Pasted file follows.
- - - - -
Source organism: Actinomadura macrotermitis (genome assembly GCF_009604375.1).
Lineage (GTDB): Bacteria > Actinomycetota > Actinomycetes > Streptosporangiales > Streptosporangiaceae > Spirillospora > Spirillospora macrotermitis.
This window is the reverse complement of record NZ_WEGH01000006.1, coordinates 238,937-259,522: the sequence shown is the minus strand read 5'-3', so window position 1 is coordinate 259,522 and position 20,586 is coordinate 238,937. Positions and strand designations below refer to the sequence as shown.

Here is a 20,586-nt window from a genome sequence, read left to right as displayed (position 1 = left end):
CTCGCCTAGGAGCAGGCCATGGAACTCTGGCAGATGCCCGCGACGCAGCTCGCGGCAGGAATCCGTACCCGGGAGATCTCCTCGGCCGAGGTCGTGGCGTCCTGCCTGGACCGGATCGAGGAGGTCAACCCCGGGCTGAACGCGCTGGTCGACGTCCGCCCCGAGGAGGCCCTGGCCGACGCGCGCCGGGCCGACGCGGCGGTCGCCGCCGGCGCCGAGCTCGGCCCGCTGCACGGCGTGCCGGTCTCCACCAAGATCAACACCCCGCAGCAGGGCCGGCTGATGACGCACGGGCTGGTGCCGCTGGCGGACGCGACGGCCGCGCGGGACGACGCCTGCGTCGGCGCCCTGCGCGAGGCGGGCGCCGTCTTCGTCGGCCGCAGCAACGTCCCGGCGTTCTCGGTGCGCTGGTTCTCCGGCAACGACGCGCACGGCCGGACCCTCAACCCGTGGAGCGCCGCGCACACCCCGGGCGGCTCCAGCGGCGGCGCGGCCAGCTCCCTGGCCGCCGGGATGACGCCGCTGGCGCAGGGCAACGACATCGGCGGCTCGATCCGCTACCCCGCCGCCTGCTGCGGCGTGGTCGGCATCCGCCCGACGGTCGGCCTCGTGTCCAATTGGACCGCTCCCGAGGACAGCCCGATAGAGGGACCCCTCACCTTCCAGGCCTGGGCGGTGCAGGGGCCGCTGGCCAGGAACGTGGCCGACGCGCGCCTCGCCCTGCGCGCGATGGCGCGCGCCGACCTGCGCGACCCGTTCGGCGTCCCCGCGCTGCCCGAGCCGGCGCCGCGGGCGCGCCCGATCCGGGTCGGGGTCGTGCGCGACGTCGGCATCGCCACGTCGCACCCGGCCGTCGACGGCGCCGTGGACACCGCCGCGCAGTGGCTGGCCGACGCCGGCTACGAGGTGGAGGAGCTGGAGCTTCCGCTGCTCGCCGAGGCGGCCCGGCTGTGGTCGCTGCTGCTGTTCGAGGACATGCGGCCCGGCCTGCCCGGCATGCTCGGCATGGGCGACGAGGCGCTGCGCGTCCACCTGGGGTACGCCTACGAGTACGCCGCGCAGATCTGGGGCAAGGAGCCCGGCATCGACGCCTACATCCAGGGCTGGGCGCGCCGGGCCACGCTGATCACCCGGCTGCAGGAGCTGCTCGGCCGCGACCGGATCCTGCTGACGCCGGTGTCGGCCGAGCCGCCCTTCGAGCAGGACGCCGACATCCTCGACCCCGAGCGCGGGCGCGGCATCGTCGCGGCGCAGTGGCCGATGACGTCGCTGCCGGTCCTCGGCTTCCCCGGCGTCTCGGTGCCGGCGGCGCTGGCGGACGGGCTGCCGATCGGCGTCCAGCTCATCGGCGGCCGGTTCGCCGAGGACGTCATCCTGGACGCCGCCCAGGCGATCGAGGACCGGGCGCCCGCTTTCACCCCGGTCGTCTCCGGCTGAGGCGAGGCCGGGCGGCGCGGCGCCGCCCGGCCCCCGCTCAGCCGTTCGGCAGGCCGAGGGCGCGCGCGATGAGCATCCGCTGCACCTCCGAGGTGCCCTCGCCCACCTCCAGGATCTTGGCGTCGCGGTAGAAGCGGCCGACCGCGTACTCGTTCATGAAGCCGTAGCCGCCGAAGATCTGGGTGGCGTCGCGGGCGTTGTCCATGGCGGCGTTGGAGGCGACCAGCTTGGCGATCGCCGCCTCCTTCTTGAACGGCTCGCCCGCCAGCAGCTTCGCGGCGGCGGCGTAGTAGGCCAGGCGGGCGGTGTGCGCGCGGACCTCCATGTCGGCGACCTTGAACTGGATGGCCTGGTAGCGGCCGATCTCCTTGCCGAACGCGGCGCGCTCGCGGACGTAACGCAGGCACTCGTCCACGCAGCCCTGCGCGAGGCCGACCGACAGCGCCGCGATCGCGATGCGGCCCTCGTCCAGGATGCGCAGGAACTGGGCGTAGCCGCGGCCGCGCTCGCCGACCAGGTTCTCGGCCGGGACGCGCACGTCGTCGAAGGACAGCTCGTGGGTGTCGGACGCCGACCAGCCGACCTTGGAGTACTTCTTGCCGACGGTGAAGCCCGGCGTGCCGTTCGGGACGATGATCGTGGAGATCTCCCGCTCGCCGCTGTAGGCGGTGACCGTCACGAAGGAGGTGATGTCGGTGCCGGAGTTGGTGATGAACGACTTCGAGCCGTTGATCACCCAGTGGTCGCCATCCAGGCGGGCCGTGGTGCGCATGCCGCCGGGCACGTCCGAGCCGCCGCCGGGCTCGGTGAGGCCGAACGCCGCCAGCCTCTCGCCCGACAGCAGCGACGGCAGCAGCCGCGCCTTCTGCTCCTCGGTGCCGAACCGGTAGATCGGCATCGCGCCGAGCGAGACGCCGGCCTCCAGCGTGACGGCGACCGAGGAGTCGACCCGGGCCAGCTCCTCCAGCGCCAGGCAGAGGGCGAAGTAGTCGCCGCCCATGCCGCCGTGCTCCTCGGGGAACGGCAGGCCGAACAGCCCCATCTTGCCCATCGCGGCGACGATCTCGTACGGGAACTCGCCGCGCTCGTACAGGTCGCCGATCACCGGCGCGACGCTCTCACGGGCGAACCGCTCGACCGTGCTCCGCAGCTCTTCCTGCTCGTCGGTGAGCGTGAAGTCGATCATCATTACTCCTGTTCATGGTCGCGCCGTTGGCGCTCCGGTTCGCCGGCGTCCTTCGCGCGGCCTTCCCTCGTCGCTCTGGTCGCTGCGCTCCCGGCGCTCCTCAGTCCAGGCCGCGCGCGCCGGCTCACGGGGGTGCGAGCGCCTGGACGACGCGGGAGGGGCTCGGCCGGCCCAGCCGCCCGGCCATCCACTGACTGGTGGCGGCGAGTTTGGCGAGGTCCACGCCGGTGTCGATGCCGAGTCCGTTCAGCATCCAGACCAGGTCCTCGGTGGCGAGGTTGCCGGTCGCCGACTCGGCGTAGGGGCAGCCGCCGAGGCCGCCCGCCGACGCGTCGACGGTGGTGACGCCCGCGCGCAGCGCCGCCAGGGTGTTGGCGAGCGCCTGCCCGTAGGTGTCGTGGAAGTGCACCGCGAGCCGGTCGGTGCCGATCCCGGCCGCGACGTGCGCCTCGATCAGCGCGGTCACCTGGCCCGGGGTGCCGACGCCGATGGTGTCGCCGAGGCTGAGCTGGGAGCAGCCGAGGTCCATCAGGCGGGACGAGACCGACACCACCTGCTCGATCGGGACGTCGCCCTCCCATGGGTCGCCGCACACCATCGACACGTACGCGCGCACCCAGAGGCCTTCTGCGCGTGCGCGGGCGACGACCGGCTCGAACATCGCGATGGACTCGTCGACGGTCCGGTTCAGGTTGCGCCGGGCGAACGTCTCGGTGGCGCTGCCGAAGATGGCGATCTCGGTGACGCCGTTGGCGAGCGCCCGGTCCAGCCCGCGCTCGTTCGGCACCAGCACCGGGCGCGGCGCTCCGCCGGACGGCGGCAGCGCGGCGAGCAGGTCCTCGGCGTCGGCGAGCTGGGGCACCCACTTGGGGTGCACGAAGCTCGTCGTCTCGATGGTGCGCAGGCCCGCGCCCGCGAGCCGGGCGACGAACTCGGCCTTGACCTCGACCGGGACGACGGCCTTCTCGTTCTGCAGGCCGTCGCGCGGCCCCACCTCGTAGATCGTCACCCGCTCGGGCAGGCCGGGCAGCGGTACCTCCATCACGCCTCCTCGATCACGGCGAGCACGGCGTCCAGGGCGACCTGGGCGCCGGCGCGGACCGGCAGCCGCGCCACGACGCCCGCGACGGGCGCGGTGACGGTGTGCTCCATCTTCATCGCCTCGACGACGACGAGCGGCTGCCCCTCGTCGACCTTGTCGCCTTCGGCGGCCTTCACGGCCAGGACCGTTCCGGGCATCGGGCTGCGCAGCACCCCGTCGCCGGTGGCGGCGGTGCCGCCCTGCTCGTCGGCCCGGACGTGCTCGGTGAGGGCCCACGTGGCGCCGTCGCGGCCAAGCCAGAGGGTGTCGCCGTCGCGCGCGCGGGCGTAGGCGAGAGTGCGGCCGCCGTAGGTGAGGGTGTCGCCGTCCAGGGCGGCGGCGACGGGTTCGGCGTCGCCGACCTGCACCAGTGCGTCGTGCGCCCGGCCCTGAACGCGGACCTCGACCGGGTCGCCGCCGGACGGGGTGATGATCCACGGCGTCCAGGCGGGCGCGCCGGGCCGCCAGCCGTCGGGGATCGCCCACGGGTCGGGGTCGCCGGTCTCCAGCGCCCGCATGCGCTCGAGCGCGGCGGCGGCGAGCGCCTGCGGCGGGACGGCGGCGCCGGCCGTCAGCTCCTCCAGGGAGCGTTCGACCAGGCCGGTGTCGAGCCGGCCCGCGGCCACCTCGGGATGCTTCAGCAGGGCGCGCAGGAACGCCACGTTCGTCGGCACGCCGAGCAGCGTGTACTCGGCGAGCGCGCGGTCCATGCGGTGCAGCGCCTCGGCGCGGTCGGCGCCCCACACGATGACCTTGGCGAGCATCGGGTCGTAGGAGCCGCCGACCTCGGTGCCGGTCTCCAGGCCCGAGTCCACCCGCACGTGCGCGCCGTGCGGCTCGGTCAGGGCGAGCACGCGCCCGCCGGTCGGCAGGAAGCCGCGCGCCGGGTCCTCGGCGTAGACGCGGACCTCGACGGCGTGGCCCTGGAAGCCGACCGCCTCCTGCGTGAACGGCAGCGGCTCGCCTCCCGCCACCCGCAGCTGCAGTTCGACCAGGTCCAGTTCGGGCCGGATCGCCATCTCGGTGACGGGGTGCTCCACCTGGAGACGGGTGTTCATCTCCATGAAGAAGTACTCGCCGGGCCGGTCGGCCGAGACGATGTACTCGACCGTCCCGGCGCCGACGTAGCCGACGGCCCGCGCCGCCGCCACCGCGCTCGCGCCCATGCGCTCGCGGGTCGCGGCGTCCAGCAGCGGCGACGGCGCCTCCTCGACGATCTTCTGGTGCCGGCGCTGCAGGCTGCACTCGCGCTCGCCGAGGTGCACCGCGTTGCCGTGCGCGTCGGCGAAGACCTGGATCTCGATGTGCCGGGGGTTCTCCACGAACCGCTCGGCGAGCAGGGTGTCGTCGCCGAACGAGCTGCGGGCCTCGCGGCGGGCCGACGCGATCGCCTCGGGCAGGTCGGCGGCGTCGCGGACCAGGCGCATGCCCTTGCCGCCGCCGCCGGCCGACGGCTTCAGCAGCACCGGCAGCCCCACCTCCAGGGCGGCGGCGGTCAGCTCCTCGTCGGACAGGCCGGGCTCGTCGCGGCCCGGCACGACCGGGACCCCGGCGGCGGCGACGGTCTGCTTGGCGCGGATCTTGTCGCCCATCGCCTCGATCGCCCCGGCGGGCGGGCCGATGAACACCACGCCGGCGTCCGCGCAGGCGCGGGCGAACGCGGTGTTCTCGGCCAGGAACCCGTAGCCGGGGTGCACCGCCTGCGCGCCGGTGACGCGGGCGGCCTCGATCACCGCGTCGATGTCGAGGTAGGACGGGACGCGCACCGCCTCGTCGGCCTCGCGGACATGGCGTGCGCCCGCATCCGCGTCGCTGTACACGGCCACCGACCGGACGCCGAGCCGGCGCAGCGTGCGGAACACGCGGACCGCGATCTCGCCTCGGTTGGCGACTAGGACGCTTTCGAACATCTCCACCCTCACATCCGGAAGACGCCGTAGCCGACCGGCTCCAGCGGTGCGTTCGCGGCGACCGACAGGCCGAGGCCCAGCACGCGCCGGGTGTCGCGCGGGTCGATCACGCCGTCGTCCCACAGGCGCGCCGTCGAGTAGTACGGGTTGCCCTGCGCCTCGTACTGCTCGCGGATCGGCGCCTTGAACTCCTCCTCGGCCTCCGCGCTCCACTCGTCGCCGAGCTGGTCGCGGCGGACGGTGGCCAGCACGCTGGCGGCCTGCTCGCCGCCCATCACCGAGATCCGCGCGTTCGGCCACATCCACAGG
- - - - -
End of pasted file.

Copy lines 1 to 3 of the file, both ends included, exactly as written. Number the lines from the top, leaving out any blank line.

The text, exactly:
Source organism: Actinomadura macrotermitis (genome assembly GCF_009604375.1).
Lineage (GTDB): Bacteria > Actinomycetota > Actinomycetes > Streptosporangiales > Streptosporangiaceae > Spirillospora > Spirillospora macrotermitis.
This window is the reverse complement of record NZ_WEGH01000006.1, coordinates 238,937-259,522: the sequence shown is the minus strand read 5'-3', so window position 1 is coordinate 259,522 and position 20,586 is coordinate 238,937. Positions and strand designations below refer to the sequence as shown.